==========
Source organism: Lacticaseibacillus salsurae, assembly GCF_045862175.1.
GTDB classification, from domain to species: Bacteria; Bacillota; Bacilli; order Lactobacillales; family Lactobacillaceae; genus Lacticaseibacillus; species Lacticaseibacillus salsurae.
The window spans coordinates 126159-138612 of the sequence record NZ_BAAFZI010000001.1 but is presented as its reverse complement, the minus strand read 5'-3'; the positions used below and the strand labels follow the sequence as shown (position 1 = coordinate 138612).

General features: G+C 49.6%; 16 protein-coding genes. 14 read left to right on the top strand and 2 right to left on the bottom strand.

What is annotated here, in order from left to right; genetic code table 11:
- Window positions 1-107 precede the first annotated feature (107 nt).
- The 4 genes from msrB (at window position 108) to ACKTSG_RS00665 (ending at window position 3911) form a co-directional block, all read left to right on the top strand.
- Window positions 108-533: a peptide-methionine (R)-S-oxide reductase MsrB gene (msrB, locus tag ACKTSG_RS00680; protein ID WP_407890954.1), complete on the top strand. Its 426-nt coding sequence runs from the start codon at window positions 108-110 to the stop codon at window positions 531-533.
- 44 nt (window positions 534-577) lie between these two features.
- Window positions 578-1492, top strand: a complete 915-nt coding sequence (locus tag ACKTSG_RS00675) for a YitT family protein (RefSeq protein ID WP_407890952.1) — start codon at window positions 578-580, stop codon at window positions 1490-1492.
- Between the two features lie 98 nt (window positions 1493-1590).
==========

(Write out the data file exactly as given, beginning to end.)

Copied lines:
Source organism: Lacticaseibacillus salsurae, assembly GCF_045862175.1.
GTDB classification, from domain to species: Bacteria; Bacillota; Bacilli; order Lactobacillales; family Lactobacillaceae; genus Lacticaseibacillus; species Lacticaseibacillus salsurae.
The window spans coordinates 126159-138612 of the sequence record NZ_BAAFZI010000001.1 but is presented as its reverse complement, the minus strand read 5'-3'; the positions used below and the strand labels follow the sequence as shown (position 1 = coordinate 138612).

General features: G+C 49.6%; 16 protein-coding genes. 14 read left to right on the top strand and 2 right to left on the bottom strand.

What is annotated here, in order from left to right; genetic code table 11:
- Window positions 1-107 precede the first annotated feature (107 nt).
- The 4 genes from msrB (at window position 108) to ACKTSG_RS00665 (ending at window position 3911) form a co-directional block, all read left to right on the top strand.
- Window positions 108-533: a peptide-methionine (R)-S-oxide reductase MsrB gene (msrB, locus tag ACKTSG_RS00680; protein ID WP_407890954.1), complete on the top strand. Its 426-nt coding sequence runs from the start codon at window positions 108-110 to the stop codon at window positions 531-533.
- 44 nt (window positions 534-577) lie between these two features.
- Window positions 578-1492, top strand: a complete 915-nt coding sequence (locus tag ACKTSG_RS00675) for a YitT family protein (RefSeq protein ID WP_407890952.1) — start codon at window positions 578-580, stop codon at window positions 1490-1492.
- Between the two features lie 98 nt (window positions 1493-1590).